OPINION: At 62, it appears that I am on the workforce scrap heap. That’s quite unnerving when I see myself as a bit of a mover and shaker, intellectually sharp, still relatively easy on the eye and an up-and-comer on the tennis court. For me, life is just beginning.
But, like thousands of over 50s, I want to work. Sadly, I admit to being desperately in need of a job. Psychologically, I swing between despair, hope and optimism. On a bad day, I relate to the impoverished, picking their way through giant rubbish tips in third world countries in search of a scrap of nourishment or something of value that can be traded for a shekel or two. I, too, pick my way through the jobs boards; daily, sometimes hourly and definitely on weekends and public holidays.
Contract or permanent, I am interested in them all. Just last week, when everyone else was immersed in holidays and hot cross buns, I applied for 26 jobs. If my phone rings during this, or any week, the potential employer will be greeted with enthusiasm and hope, regardless of how defeated I may feel on any given day.
If, or when, I do snag an interview, I often miss out on executive roles to a good looking 40-ish male. For other roles, the feedback from recruiters and employers is the usual unimaginative pro forma email. It ranges from borderline bragging (“we have received a high volume of quality applications”) to sympathy (“unfortunately” I didn’t quite cut the mustard) to effusive flattery … but no job.
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The more florid emailed tributes backhandedly refer to my “wonderful experience” and “impressive resume” but “unfortunately” (now adopted as my new middle name) and “even though (you) ticked the boxes” for the selection criteria, others were a closer match. But this classic will be very hard to top: “And while it may be of little consolation, I found your CV a great read and very interesting. It just isn’t right for this role. I’m sorry.” I am sorry too.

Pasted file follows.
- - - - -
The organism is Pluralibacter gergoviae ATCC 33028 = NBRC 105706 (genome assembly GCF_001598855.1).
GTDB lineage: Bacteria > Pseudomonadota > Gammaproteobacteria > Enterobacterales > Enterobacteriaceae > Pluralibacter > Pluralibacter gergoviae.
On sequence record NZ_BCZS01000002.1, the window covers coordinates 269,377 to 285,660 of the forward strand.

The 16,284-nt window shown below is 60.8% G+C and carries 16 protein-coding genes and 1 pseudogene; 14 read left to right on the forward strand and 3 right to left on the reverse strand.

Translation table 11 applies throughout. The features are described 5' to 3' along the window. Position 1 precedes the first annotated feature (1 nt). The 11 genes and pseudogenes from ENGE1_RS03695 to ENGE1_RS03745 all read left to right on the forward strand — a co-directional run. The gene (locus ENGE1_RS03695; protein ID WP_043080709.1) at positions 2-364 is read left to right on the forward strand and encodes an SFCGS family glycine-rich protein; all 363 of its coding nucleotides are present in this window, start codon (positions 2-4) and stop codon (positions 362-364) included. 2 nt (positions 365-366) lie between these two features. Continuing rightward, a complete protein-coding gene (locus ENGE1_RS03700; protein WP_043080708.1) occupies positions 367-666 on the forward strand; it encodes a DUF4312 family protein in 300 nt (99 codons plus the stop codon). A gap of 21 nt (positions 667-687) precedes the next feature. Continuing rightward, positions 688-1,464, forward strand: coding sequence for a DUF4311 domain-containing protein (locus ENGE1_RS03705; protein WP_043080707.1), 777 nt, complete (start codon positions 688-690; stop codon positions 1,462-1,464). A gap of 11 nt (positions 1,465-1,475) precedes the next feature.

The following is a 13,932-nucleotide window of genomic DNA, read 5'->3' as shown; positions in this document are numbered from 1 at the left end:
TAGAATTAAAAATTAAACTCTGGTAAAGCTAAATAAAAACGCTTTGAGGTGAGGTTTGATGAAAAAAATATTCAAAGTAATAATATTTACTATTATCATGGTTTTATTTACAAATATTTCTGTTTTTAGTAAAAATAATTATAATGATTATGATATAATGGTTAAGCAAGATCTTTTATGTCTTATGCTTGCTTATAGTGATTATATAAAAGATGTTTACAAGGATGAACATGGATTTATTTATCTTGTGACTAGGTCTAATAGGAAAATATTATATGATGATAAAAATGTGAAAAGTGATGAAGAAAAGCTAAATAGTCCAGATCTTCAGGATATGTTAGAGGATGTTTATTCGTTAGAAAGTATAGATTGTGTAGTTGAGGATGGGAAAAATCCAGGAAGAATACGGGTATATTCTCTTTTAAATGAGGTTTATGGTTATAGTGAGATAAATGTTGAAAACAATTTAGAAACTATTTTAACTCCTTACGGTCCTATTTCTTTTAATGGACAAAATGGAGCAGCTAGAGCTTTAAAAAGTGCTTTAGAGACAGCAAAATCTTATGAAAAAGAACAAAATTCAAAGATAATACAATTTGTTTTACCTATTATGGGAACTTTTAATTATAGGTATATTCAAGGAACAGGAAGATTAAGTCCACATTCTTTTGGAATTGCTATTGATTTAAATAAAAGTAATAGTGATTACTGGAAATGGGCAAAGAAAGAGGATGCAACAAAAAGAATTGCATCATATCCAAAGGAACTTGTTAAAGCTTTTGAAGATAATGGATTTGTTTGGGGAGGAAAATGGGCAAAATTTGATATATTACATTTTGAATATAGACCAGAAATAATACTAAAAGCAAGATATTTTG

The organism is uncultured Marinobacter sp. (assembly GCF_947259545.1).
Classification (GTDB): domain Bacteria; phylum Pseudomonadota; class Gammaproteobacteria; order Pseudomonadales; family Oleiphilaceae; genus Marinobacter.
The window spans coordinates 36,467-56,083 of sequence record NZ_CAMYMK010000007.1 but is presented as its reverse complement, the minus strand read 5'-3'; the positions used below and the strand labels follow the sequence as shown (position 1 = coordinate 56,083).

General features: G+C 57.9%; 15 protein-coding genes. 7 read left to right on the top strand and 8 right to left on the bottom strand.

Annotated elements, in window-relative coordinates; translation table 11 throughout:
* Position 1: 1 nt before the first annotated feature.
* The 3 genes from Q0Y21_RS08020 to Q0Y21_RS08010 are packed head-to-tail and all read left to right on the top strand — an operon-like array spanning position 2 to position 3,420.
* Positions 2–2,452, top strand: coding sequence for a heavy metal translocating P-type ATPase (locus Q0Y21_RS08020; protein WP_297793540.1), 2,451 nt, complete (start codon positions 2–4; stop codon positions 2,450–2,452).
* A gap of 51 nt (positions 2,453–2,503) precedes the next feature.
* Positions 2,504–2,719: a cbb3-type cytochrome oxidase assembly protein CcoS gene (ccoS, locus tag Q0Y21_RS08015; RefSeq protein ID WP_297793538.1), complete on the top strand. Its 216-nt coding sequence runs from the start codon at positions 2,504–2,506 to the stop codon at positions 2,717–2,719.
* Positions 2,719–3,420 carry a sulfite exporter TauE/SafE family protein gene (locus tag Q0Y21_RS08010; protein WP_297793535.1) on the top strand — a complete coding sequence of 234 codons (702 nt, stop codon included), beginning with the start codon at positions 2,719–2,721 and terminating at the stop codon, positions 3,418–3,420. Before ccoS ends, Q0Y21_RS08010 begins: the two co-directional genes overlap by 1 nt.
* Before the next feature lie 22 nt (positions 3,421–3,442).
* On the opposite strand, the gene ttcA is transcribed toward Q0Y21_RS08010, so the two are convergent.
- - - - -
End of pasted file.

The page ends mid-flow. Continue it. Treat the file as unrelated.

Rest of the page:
More excruciating are the times when I have been interviewed for a role where the synergy between my experience and the role has been undeniable. I am assured that “they (the potential employers) are really keen to meet with (you)”. Then, after the meet and greet, with hopes raised, the feedback stings. “(You) would be bored in the role”. I assure you, honey, not likely, and not in my circumstances.
I can live with “having interviewed very well” despite some mysterious “we” choosing someone who is a better cultural fit (not to say that I wasn’t a good cultural fit, “they” were just better on the day) or the “we” deciding to promote from within.
But frankly, when I hear that I am “too senior” for the role, it is just crematory.
Is that too senior? Or is it just too old?
So much for the rhetoric that supports diversity and inclusiveness in workplaces and the endless hours spent on crafting policy – policy that goes nowhere near actual practice. So much for investment that has been ploughed into creating more flexible ways of working and strengthening employee engagement.
If the workplace is so flexible, diverse and inclusive, why do prospective employers need copies of identification such as passports that show birth dates? Why at first interviews do some recruiters resort to saying that they “would like to understand more about you” by asking if you went to university straight from high school. Please.
It’s time to lay bare that dirty, big and open secret that ageism doesn’t just exist. Rather, it is the family violence of the contemporary workplace. Let’s do something about it before it kills.